Keith D. Stanglin and Thomas H. McCall, Jacob Arminius: Theologian of Grace (New York: Oxford University Press, 2012). Paperback
The greatest trick Calvinists ever pulled was convincing the world that Jacob Arminius was Pelagius redivivus. The charge—whether in a strong (Pelagian) or weak (semi-Pelagian) form—was false in Arminius’s day and has not become true since then, Calvinist polemics to the contrary notwithstanding. Unfortunately, it has largely succeeded in both tainting Arminius’s good name and obscuring his theological contributions.
In Jacob Arminius: Theologian of Grace, Keith D. Stanglin and Thomas H. McCall render a valuable service to readers by outlining the main points of Arminius’s theology under three headings: “God and Creation,” “Providence and Predestination,” and “Sin and Salvation.” Their discussion of each of these topics include valuable insights into the late-16th– and early 17th-century Dutch milieu in which Arminius lived, served as a minister of the gospel, and taught sacred theology.
Readers accustomed to Calvinist polemics against Arminius’s “synergism” and “anthropocentrism” will find themselves surprised by the depth and breadth of his agreement with numerous points of the Reformed tradition. This shouldn’t be surprising however. As a minister in good standing (during his lifetime) of the Dutch Reformed church, Arminius both subscribed to and taught the Belgic Confession and Heidelberg Catechism. Only after his death, a decade later, did the Synod of Dordt formally denounce the theology of his Remonstrant followers, effectively foreclosing the range of Reformed theological options that Arminius himself worked to keep open.
Moreover, Arminius was conscious of being the inheritor of a Christian tradition larger than its Reformed component. His deepest desire was fidelity to the teaching of Scripture. However, he was also attentive to the Great Tradition of Christian theology, especially and effectively using it at points to show the novelty (and danger) of the supralapsarianism of his professorial colleague and theological rival, Franciscus Gomarus. Whereas Gomarus turned to Augustine, Calvin, and Beza for inspiration, Arminius appropriated the insights of Irenaeus, Origen, Thomas, and Molina.
Drawing on Scripture, the Great Tradition, and even Reformed resources, Arminius articulated a theology at odds with Calvinism on three crucial points, as Stanglin and McCall note.
First, “Arminius stresses that God’s act of creation is the communication of good only, intended for the creature’s good.” Consequently, “God, as holy love, created humanity for the purpose of eternal communication with him.” Given the doctrine of unconditional election—especially the supralapsarian doctrine of unconditional reprobation, which Gomarus taught—Calvinist theologians could not state things so simply. In Reformed theology, “God does not love all people for the purpose of salvation.”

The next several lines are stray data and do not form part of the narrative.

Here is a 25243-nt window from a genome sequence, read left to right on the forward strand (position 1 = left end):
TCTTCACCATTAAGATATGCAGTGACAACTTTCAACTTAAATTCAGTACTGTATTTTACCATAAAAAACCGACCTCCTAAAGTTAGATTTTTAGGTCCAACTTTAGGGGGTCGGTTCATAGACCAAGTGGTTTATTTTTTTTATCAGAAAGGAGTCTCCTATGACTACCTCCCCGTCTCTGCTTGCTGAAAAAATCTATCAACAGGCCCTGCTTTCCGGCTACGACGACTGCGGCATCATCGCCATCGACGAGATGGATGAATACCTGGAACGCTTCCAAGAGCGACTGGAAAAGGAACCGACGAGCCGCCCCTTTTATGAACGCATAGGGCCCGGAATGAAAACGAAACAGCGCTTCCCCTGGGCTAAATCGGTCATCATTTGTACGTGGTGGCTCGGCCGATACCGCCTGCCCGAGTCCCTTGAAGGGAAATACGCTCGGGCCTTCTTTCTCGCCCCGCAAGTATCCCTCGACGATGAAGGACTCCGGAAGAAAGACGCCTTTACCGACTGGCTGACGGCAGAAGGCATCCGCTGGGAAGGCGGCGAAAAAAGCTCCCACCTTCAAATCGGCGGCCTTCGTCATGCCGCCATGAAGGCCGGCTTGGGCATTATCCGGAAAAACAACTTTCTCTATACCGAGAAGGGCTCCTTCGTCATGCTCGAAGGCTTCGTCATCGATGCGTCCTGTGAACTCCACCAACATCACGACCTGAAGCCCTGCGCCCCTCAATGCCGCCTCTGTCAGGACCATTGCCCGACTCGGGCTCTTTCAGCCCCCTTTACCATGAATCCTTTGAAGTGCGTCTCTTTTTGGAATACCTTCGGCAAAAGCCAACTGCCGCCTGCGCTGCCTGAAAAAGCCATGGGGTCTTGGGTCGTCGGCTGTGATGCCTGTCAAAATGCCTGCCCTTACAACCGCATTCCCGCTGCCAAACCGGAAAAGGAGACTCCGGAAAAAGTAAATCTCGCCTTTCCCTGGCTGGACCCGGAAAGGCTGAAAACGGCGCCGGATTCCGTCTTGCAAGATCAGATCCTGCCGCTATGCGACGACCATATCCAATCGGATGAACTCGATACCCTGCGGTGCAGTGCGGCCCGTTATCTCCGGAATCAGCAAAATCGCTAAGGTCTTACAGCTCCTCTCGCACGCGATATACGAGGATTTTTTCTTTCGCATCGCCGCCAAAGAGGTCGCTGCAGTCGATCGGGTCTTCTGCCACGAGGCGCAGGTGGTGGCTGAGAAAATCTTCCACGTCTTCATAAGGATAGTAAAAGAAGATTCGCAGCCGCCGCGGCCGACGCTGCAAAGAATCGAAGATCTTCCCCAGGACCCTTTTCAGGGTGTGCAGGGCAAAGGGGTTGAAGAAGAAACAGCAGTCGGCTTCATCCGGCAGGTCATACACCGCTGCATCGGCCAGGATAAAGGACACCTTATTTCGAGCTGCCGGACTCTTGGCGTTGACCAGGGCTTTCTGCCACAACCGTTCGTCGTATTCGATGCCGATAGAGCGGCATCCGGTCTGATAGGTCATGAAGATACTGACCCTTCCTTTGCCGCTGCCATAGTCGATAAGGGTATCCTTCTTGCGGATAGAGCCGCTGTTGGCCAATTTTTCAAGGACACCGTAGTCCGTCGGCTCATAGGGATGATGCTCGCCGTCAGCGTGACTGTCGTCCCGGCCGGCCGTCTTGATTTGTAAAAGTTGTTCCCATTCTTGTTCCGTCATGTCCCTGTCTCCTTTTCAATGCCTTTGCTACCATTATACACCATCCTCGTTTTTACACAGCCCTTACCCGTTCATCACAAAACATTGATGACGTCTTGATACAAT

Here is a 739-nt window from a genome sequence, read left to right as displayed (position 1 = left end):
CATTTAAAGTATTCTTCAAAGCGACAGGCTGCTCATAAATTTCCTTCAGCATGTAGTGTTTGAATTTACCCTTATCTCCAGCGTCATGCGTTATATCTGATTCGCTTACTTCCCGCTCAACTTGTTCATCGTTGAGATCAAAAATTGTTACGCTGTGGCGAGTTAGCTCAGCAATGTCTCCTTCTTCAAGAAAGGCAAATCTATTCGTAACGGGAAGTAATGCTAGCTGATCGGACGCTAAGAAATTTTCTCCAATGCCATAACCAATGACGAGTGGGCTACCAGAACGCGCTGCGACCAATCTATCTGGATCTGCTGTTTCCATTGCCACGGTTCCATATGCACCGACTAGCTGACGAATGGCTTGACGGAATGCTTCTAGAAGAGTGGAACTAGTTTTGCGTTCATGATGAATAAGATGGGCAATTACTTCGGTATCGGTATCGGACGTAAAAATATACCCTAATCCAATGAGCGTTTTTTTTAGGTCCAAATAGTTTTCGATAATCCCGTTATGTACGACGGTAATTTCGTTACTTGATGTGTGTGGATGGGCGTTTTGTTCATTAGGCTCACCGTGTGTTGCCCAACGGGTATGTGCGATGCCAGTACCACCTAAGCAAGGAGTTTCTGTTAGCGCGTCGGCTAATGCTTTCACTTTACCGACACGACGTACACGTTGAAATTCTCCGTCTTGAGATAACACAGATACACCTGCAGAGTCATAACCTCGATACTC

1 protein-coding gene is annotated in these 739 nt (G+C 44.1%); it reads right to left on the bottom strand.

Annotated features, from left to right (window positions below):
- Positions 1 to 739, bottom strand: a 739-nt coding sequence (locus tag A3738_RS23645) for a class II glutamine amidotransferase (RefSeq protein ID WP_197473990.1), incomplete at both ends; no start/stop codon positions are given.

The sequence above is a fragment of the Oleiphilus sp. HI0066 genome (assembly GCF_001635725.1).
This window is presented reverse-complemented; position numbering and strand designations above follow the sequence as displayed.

Second, according to Arminius, “election to salvation and reprobation to condemnation are conditional. God chooses those who are foreknown to be penitent believers, and he condemns those he knows to be impenitent unbelievers.” What distinguishes Arminius and Calvinism, in other words, is not that the latter has a doctrine of election or predestination while the latter does not. Rather, what distinguishes them is the ground of election of predestination. For Calvinists, election is unconditional. For Arminius, it is conditional, based on God’s foreknowledge—middle knowledge, to be precise—of a person’s faith.
Third, “the grace that is necessary for salvation can be refused.” Stanglin and McCall explain: “God’s love is communicated not as an irresistible coercion, but as a tender persuasion that will not finally override the human will.” Faith, the assent of the human will to God’s grace, is not self-willed or meritorious, however. Instead, “grace must still precede the human will to enable any turn toward God,” which is why Arminius cannot fairly be labeled as either Pelagian or semi-Pelagian. “But salvation is received by those who refuse to resist God’s grace. It is offered, even if counterfactually, to all, but is resisted by some.”
The upshot of these theological emphases is a robust defense of God’s goodness that places the blame for sin and damnation squarely on the shoulders of sinners. By contrast, Calvinism—especially supralapsarian Calvinism—grounds both election and reprobation in the unconditioned will of God, effectively making God the author of human sin, which he willed, and therefore the unjust punisher of his own handiwork.
The past two decades have witnessed a renaissance of Calvinism among North American evangelicals. Some results of that renaissance have been salutary, since most of Calvinism—like most of Arminianism—is “mere Christianity.” Other results—especially the recrudescence of supralapsarianism—have not been salutary and need a response. Whether they claim his name or not, the theological heirs of Jacob Arminius would benefit from a fresh engagement with this evangelical theologian. Toward that end, Stanglin and McCall’s book serves as an excellent introduction to and explication of the grace-filled theology of Jacob Arminius.
I highly recommend this book, along with Carl Bangs’s biography, Arminius: A Study in the Dutch Reformation, and Roger Olson’s study, Arminian Theology: Myths and Reality. Together, they provide an excellent introduction to the man, his ideas, and the movement that followed him.
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